18. A few years ago I lubricated the edges of the belts with hard silicone grease, with the same effect: sound gone. It seems to be the edges running agains the flanges that cause it. Only lubricate the edge, not the belt tracks, otherwise they might jump teeth. And don't use petroleum or plant or animal oils or fats: these might damage the rubber. Hard silicone grease is chemically almost inert, and it does not leak away. It is the same sticky stuff used to lubricate movements of binoculars and microscopes, in which you can't have oil leaking onto the lenses.
  19. While I don't have much experience with Ultimaker PLA colors, I only used a few, I have seen a similar effect in other brands. It seems the pigments and other additives to create the desired color, such as filler particles for white, gold, silver, glitter, pearl,..., have an effect on viscosity, stickyness, optimal temperature and flow, etc. Some colors tend to give more strings and hairs, some tend to stick more to the nozzle leaving residu, some tend to show layer lines much harder, some tend to create more blobs,... Slightly transparent colors hide the layer lines a bit better, while white
  20. To me it looks like your biggest problem at this moment is basic handling of a Windows computer. Starting with 3D-printing is then like trying to do aerobatic stunts in an airplane, before you can't take fly it safely. I think you would make much faster progress if you would first follow a good course on using computers, just the general principles: how files are handled in Windows, how and where they are stored, zipping and unzipping files, installing programs, etc... Yes, this will take you at least several days, maybe a week. But you will soon win that time back 10 times.
  21. I have had this with PET, when using a bonding of dilluted white wood glue. Bonding was absolutely excellent, too excellent. It chipped while cooling down, even without pulling. Now I wipe the glass with a tissue moistened with salt water, prior to printing. This method slightly reduces bonding for PET, but avoids chipping (contrary to PLA where the salt-method greatly improves bonding). PET models that need lots of cooling now tend to warp slightly, but models that can be printed without any cooling come out fine without warping, and without chipping, such as my typical long flat
  22. Oil *could* be a bad idea, depending on the oil and silicone combination. Some chemicals inhibit curing of silicone, such as sulphur, mint, some oils,... Try compatibility with a little bit of silicone beforehand, or otherwise you might end up with a half-cured mess that is very hard to clean from the mould. Further, make a small test piece first with the same angles of side-walls as the real model, to see if you need smoothing of the walls. Silicone flows into the tiniest pores, so it gets a very strong mechanical grip, even the non-stick mould-making silicones. For complexer mode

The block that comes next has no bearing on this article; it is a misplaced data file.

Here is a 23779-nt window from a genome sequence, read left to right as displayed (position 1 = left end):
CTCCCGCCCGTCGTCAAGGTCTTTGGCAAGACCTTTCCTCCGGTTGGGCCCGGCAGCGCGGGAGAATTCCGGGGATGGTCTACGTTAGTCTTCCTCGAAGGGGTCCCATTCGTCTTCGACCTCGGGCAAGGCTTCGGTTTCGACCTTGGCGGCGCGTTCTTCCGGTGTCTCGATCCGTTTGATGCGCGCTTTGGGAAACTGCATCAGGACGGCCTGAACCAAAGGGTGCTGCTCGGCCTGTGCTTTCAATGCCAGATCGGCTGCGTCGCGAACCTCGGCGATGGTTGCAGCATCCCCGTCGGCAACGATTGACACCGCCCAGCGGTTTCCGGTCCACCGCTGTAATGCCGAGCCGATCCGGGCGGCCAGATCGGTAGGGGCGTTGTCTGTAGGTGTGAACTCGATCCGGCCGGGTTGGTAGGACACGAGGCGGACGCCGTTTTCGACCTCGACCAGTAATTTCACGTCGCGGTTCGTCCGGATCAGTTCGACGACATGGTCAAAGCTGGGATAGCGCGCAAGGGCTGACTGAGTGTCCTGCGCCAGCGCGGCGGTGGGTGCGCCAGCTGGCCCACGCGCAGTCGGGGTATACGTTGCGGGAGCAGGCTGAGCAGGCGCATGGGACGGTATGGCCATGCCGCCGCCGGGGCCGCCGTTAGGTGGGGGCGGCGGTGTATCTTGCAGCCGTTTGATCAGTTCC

23. Up till now PET has survived undamaged and unwarped in my car, even in our recent very hot summers with Mediteranean weather, quite unusual for Belgium. Contrary to PLA that even did not survive a mild spring or autumn sun. I think PET can have around 80°C? If you would need it for autoclaving and desinfecting at 140°C, that would be a different story.
  24. Excellent info from p-kimberley above. What is said, is absolutely true: any layer lines, blobs or irregularities will show up in the cast, and they will make it *much* more difficult to remove the cast from the mould. I have made silicone moulds from 3D-printed models. It goes as follows: first 3D-print a model, including what will become the filling canals and venting holes. Print in multiple parts and assemble as required. Carefully remove all blobs and irregularities, and smooth the model, as any defects will show up. Stick the model to a plastic base plate, or provide some for
  25. Maybe you could do it with a trick? Put four tiny dots outside of each corner of your models. So that they form an imaginary rectangle that encloses your design. Or draw a custom skirt around your design; just one layer height is sufficient. Then that surrounding skirt or border should always be placed in the same position on an empty bed. Keep that skirt, or those four dots, in place, and then correctly place the rest of your components in this space, and save as separate files. When slicing, the skirt (or the four dots) should determine the position on the glass. At least, that is what I wou